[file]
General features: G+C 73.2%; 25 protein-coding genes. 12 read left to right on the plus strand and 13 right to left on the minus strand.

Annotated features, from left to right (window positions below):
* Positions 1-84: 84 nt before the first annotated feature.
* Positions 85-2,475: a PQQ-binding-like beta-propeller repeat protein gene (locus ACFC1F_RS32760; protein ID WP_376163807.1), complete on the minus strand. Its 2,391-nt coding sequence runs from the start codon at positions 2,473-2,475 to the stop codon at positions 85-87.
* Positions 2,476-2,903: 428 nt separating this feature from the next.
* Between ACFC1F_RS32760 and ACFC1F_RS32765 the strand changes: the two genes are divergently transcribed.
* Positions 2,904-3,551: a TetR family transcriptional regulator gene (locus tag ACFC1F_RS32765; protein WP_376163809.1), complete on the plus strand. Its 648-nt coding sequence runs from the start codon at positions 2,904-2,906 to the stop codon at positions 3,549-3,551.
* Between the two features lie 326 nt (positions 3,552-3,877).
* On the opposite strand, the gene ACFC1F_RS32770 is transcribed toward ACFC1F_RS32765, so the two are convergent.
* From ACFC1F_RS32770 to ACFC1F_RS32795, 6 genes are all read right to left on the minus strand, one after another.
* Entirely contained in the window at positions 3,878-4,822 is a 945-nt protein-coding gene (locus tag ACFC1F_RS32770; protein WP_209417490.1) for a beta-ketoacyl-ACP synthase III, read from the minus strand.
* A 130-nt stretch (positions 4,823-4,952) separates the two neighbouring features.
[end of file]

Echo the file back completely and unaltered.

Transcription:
General features: G+C 73.2%; 25 protein-coding genes. 12 read left to right on the plus strand and 13 right to left on the minus strand.

Annotated features, from left to right (window positions below):
* Positions 1-84: 84 nt before the first annotated feature.
* Positions 85-2,475: a PQQ-binding-like beta-propeller repeat protein gene (locus ACFC1F_RS32760; protein ID WP_376163807.1), complete on the minus strand. Its 2,391-nt coding sequence runs from the start codon at positions 2,473-2,475 to the stop codon at positions 85-87.
* Positions 2,476-2,903: 428 nt separating this feature from the next.
* Between ACFC1F_RS32760 and ACFC1F_RS32765 the strand changes: the two genes are divergently transcribed.
* Positions 2,904-3,551: a TetR family transcriptional regulator gene (locus tag ACFC1F_RS32765; protein WP_376163809.1), complete on the plus strand. Its 648-nt coding sequence runs from the start codon at positions 2,904-2,906 to the stop codon at positions 3,549-3,551.
* Between the two features lie 326 nt (positions 3,552-3,877).
* On the opposite strand, the gene ACFC1F_RS32770 is transcribed toward ACFC1F_RS32765, so the two are convergent.
* From ACFC1F_RS32770 to ACFC1F_RS32795, 6 genes are all read right to left on the minus strand, one after another.
* Entirely contained in the window at positions 3,878-4,822 is a 945-nt protein-coding gene (locus tag ACFC1F_RS32770; protein WP_209417490.1) for a beta-ketoacyl-ACP synthase III, read from the minus strand.
* A 130-nt stretch (positions 4,823-4,952) separates the two neighbouring features.